Collaboration on Education, a Bright Spot in the Midst of Controversy

Two men and a woman working in a conference room looking at documents

Arizona has been home for me and my family since 1986. We’re practically natives. Raising children in a state that has been involved in more than its share of controversy over many years has been challenging at times. Nonetheless, I can point to a bright spot of innovation and an area of clarity and vision that persists even in our post Great Recession Economic Recovery. We have a state agency called the Arizona Commission for Postsecondary Education (ACPE). It provides a forum where all sectors of education can dialogue, partner and problem solve issues of mutual interest. The governor appointed commission is comprised of leaders from public colleges, and community colleges, private colleges and technical institutions, K-12 and charter schools.

The idea is simple. Let’s get all of the providers of education together and focus on the questions “Who do we serve?” and “How do we best serve them?” By focusing on who our learners are, we can collaborate on providing the knowledge and skill-sets our students need, and employers demand, while shaping attitudes and behaviors to serve the lifelong learners we hope they become. This proved to be a noble call to action that, on face value, seemed easy enough to embrace. And it was! However, along the way we had to learn a great deal about ourselves, our institutional biases, the legislative policy process, the rapidly changing needs of the workforce as well as a minority-to-majority shift in ethnicity in our K-12 educational pipeline! So, are we there yet? Of course not. ACPE still leads and participates in the statewide collaborative efforts.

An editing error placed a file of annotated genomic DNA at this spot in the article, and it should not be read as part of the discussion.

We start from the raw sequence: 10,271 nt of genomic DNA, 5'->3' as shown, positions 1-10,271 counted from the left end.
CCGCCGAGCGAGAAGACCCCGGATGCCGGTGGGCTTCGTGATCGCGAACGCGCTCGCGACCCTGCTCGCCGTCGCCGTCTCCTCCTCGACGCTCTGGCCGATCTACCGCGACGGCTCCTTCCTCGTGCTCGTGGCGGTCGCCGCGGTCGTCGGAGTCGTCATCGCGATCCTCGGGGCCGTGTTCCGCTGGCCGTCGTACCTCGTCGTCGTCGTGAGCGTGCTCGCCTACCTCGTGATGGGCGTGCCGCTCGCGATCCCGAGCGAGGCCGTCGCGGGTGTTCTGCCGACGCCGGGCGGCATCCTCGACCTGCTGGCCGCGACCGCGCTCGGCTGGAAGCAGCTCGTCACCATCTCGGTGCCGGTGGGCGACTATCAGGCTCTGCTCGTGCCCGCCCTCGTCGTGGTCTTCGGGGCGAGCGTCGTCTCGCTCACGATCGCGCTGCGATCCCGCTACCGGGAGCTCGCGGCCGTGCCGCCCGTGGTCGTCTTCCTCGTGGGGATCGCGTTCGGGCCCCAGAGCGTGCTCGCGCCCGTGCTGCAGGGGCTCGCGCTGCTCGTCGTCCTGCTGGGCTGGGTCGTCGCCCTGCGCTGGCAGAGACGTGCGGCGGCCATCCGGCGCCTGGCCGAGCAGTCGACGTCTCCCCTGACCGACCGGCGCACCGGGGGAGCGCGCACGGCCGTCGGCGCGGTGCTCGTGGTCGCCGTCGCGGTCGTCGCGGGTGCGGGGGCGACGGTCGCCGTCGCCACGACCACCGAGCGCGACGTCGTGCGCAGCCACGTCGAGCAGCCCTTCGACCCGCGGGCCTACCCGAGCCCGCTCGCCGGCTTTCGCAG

The commission completed its two-day Developing Arizona’s Human Capital Conference in mid-November. Its purpose was to highlight the ongoing best practice efforts throughout Arizona towards student access, success, and achievement. There are many other areas where ACPE serves as the exemplar for education including managing over $1 billion in the 529 College Savings Plan, maximizing available student financial assistance through state grants, scholarships and forgivable loans, maintaining College Goal Arizona providing a statewide college application campaign promoting all sectors of postsecondary education.

Through the research arm of ACPE, the Arizona Minority Education Policy Analysis Center (AMEPAC) conducts research and analysis of policy alternatives and promotes public discourse. A collaborative effort like ACPE may at first behave like an unwieldy chimera, but with a clear mission to serve our students and a sincere effort to effect positive change, we are still a work in progress for the advancement of current and future public aspirations.

If you wish to find out more about the Arizona Commission for Postsecondary Education contact, Dr. April Osborn, Executive Director, Arizona Commission for Postsecondary Education.


About the Author
Fred Lockhart

Fred Lockhart

Fred Lockhart is the executive director for the Arizona Private Schools Association. This group is a voluntary self-regulating association of private universities, colleges, technical schools, and career schools that provide a vast array of educational opportunities. These educational institutions cover the full gamut of postsecondary education: from short-term certificate and diploma programs, to associate and baccalaureate degrees as well as masters and doctoral programs. Its mission is to promote the interests of its members, their executives, faculty, administrators, students, and the employers for whom students are being trained and educated.